By: Zak Rahim
After the beginning of the war between Russia and Ukraine, many countries and organizations have tried to fight against Russia to show support. Although they haven't fought physically, there are many other ways that countries have tried to attack. Because of the war, Russia has faced ruthless backlash in many different ways. Countries around the world have tried to harm Russia financially and through private organizations.
To help Ukraine fight, countries have tried to attack Russia through the stock market. Russian stocks and the value of the Russian currency, the ruble, have plummeted from 81 rubles per dollar to 111 rubles per dollar. Because of sanctions, the Russian ruble is now worth less than a cent. Many giant Russian corporations have faced troubles with sanctions targeting Russian elites. Within a week of announcing its attack on Ukraine, the Russian main index lost over a third of its value. The Russian stock market had been completely shut down for a month in order to stop people from selling. All assets invested in the market were suspended and frozen. Now that it has recently reopened, big losses can be expected. People are now only allowed to trade through 33 stocks instead of the previous few hundred and aren’t allowed to buy and sell short, which makes it much harder to bet against Russian indexes. To help the stock market recover, the Russian government has spent over 10 billion dollars buying stocks so that they rise again. The buying and selling of stocks are now open for only 4 hours each day. Because of all these restrictions, Russia’s main stocks haven’t dropped nearly as much as they were expected to. In fact, the Russian index has risen about 1% so far. But in total this year, it has dropped nearly 30%.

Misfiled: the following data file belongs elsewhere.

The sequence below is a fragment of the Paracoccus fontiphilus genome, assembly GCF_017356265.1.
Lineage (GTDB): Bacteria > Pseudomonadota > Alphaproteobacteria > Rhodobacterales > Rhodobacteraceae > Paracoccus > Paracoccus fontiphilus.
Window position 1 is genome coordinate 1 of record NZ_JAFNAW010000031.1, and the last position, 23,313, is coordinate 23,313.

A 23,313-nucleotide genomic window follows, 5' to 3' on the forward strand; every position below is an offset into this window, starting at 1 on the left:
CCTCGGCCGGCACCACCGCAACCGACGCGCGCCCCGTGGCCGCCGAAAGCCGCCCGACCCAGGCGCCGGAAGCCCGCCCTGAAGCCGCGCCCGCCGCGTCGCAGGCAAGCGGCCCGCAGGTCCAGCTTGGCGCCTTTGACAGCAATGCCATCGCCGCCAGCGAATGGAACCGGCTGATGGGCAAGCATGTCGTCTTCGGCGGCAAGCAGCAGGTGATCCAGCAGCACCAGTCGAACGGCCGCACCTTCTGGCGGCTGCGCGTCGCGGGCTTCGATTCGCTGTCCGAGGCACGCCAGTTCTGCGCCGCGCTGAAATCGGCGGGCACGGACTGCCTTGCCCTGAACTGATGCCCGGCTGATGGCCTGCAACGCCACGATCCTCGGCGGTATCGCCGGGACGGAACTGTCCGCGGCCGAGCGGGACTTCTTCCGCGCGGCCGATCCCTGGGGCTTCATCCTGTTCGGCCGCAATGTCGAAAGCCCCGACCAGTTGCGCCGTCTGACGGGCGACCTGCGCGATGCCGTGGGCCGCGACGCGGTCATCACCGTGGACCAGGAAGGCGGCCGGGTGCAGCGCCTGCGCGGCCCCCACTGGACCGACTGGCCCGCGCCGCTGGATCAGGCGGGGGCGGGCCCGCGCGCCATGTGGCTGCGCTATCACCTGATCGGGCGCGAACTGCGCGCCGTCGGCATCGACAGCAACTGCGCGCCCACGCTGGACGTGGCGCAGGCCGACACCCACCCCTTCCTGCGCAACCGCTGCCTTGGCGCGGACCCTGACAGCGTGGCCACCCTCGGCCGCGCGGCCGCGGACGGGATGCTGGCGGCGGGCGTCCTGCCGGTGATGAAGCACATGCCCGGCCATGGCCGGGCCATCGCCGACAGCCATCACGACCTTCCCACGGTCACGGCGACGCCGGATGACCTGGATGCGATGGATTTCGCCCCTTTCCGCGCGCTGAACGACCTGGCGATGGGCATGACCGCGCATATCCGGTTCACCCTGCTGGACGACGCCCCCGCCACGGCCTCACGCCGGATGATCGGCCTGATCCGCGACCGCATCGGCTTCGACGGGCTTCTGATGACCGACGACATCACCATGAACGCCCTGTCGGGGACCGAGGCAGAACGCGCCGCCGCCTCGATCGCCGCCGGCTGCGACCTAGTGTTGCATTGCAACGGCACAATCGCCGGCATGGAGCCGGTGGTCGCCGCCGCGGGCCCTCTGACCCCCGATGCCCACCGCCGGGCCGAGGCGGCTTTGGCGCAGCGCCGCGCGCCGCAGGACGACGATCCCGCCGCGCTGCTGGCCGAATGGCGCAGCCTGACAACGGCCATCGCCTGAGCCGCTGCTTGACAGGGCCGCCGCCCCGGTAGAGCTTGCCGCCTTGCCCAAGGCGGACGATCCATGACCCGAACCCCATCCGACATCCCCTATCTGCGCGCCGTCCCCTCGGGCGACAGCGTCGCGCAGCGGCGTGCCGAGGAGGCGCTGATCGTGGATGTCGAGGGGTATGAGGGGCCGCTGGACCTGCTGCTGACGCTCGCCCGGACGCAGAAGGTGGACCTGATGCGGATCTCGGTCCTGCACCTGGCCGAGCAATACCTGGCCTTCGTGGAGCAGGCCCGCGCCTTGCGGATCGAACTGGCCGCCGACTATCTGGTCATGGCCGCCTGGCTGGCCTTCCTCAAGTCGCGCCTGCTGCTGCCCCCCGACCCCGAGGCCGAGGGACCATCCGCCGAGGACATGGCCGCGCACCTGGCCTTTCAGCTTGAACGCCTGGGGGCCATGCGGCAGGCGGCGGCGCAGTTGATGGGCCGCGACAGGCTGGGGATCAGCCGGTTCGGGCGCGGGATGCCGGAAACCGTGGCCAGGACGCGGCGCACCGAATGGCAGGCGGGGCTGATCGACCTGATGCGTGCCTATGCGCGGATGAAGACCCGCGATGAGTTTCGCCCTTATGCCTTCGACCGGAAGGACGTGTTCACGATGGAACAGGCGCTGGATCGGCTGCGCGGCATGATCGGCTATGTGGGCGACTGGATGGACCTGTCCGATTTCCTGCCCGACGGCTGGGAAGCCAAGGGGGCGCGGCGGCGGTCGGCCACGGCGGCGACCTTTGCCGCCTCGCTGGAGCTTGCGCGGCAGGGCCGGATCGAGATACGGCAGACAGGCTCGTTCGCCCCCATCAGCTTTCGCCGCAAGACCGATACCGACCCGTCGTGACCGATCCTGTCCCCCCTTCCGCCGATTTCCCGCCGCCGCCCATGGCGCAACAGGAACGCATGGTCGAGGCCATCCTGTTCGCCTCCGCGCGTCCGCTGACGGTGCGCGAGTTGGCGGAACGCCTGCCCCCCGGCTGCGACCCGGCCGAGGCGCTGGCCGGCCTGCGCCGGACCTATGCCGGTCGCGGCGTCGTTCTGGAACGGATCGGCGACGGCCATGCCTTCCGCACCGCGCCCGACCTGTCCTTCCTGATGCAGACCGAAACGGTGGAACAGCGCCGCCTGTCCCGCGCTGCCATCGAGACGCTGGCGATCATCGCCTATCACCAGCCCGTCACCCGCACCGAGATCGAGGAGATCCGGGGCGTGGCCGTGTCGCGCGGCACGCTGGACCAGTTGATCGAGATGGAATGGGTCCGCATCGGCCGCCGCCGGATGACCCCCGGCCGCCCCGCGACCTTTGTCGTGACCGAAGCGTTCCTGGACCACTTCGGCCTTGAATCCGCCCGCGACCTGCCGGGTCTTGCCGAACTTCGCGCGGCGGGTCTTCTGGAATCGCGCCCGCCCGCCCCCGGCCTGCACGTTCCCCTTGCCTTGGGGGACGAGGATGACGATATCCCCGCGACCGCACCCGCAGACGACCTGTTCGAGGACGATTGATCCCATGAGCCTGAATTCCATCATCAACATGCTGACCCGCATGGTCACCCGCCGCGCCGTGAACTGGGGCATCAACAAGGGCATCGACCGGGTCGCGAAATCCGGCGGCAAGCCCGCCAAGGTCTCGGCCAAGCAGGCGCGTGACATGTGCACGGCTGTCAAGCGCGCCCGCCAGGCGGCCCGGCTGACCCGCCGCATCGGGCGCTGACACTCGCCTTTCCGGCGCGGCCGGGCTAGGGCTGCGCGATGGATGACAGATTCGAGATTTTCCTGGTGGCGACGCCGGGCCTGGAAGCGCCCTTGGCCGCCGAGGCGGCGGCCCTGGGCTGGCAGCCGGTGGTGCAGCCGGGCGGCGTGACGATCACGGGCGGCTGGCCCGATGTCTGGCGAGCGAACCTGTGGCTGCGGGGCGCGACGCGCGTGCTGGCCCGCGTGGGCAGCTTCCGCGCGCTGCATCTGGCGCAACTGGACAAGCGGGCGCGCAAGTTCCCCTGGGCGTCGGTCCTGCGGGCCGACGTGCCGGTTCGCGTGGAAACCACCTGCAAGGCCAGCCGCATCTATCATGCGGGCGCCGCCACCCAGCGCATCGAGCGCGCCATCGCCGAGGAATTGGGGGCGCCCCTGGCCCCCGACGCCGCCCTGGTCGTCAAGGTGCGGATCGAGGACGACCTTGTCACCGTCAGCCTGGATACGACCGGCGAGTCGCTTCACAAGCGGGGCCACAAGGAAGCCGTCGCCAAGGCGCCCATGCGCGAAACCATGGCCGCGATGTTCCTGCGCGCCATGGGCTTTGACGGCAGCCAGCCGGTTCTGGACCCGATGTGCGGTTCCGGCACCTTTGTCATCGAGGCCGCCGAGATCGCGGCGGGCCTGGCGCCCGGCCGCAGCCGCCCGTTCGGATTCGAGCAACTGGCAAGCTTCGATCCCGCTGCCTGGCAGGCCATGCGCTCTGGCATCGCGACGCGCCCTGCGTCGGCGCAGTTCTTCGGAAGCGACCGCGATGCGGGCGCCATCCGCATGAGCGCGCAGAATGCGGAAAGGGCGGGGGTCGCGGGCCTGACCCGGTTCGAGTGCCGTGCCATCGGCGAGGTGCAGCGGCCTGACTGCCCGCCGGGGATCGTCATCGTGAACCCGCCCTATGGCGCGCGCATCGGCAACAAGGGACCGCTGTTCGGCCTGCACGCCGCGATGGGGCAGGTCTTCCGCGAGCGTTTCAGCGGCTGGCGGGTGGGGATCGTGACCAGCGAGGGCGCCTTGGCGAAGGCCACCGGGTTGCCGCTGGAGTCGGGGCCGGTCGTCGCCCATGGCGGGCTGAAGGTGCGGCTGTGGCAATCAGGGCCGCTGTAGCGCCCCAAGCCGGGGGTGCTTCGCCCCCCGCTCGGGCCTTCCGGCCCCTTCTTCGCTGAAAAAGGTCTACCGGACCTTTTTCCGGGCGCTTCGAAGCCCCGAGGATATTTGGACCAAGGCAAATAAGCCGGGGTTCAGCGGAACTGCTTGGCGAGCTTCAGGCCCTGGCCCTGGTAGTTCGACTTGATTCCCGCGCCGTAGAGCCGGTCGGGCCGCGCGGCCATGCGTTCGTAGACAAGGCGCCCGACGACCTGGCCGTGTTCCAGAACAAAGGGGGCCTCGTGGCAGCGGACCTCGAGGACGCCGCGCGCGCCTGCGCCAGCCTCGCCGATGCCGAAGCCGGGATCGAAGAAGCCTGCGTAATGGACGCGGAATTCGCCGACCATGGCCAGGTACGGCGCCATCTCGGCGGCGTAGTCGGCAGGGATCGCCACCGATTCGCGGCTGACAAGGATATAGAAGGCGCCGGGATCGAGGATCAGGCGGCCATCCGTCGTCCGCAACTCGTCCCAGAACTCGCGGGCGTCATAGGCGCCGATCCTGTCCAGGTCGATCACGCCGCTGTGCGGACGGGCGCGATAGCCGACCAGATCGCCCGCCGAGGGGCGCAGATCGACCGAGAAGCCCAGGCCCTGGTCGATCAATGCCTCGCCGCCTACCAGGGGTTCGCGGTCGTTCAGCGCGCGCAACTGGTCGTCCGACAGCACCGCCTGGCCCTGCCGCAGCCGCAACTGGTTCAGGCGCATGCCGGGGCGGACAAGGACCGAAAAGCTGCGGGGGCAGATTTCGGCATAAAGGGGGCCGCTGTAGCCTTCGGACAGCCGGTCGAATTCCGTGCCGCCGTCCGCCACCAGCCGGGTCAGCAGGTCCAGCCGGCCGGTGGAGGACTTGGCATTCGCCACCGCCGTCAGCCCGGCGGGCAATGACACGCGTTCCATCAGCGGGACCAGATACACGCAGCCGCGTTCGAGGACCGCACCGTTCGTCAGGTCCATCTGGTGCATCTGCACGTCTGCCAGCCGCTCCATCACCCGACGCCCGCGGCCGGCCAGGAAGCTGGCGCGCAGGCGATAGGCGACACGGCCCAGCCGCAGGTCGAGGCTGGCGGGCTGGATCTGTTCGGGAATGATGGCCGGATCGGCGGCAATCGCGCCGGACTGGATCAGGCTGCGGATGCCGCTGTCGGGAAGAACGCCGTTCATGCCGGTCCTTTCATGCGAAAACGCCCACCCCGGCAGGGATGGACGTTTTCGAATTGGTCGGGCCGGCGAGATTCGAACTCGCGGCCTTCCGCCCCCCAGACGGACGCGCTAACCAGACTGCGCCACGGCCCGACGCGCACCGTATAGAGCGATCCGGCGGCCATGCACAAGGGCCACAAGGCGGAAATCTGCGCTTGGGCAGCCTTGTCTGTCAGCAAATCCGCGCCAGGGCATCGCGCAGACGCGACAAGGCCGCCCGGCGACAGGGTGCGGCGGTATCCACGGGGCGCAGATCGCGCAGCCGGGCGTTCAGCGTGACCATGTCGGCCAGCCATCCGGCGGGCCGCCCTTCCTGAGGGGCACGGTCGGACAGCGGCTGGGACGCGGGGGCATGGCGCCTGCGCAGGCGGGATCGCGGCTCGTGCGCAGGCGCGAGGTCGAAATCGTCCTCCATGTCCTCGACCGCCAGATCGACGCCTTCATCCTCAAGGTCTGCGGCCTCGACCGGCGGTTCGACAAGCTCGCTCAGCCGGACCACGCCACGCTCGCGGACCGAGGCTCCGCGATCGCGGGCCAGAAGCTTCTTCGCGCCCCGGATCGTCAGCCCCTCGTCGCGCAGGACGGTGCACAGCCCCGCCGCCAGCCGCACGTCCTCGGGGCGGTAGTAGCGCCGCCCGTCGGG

Another way that Russia has been harmed by sanctions is through Russian banks. According to the official website of the U.S. Treasury, the treasury has fought hard to harm Russia. “(the) treasury is taking unprecedented action against Russia’s two largest financial institutions, the Public Joint Stock Company Sberbank of Russia (Sberbank) and VTB Bank Public Joint Stock Company (VTB Bank), drastically altering their fundamental ability to operate. On a daily basis, Russian financial institutions conduct about $46 billion worth of foreign exchange transactions globally, 80 percent of which are in U.S. dollars. The vast majority of those transactions will now be disrupted. By cutting off Russia’s two largest banks — which combined make up more than half of the total banking system in Russia by asset value — from processing payments through the U.S. financial system. The Russian financial institutions subject to today’s action can no longer benefit from the remarkable reach, efficiency, and security of the U.S. financial system.” With the value of the ruble descending constantly, Russia has tried to do as much as possible to keep people’s money in banks. But instead of repeating their move of freezing assets like they did in the stock market, they have raised interest rates from 9% to 20%, meaning that the people will be getting much more interest if they keep their money in banks. Doing things like this will cost Russia a lot, though. The Russian governments lose more and more money every day from the sanctions, which is exactly what the 30 countries that currently hold sanctions against Russia want.